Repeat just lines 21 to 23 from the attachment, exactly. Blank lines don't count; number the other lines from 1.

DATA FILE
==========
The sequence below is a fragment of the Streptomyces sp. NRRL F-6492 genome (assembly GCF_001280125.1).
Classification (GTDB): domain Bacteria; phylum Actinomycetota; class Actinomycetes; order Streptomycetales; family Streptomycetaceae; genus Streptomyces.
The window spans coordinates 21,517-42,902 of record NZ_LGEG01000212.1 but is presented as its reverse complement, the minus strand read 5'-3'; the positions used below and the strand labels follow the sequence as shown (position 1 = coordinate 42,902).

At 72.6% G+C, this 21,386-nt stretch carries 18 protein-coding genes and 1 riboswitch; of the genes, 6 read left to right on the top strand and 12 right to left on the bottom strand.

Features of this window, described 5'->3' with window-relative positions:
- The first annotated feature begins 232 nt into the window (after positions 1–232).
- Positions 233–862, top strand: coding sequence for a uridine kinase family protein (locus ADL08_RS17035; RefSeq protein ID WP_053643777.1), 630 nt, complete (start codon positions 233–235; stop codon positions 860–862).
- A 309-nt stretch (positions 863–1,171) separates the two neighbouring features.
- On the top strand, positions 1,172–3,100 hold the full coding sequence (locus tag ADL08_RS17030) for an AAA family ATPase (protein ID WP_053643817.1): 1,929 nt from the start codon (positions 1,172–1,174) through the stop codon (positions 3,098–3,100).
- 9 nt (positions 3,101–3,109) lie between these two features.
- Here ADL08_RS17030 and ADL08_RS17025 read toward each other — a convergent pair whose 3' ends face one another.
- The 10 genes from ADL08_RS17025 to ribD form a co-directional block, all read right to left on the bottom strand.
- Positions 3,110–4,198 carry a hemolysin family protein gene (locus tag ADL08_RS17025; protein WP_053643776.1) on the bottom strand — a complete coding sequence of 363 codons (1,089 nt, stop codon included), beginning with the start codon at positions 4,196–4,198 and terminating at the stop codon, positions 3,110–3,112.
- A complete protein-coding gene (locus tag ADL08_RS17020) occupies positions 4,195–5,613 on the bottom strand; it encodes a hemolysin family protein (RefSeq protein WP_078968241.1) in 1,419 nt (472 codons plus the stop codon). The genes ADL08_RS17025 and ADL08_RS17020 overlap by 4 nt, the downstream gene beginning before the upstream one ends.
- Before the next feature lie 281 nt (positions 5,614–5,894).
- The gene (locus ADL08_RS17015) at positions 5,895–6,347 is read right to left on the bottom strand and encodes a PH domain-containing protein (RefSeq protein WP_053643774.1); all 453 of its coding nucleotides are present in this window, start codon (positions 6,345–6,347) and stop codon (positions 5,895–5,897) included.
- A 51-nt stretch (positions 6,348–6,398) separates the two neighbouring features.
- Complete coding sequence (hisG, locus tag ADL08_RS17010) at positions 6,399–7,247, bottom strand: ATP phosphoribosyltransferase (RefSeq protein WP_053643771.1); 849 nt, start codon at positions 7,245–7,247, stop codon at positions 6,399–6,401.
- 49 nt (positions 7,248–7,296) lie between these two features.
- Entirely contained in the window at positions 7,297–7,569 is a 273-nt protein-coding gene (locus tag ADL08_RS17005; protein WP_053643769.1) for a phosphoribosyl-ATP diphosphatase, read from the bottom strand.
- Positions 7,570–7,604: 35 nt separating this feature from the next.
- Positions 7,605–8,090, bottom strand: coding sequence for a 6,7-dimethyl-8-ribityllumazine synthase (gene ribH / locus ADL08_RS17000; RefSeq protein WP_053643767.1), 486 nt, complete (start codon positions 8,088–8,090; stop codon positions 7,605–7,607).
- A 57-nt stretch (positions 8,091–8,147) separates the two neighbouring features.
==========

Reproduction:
- Positions 7,570–7,604: 35 nt separating this feature from the next.
- Positions 7,605–8,090, bottom strand: coding sequence for a 6,7-dimethyl-8-ribityllumazine synthase (gene ribH / locus ADL08_RS17000; RefSeq protein WP_053643767.1), 486 nt, complete (start codon positions 8,088–8,090; stop codon positions 7,605–7,607).
- A 57-nt stretch (positions 8,091–8,147) separates the two neighbouring features.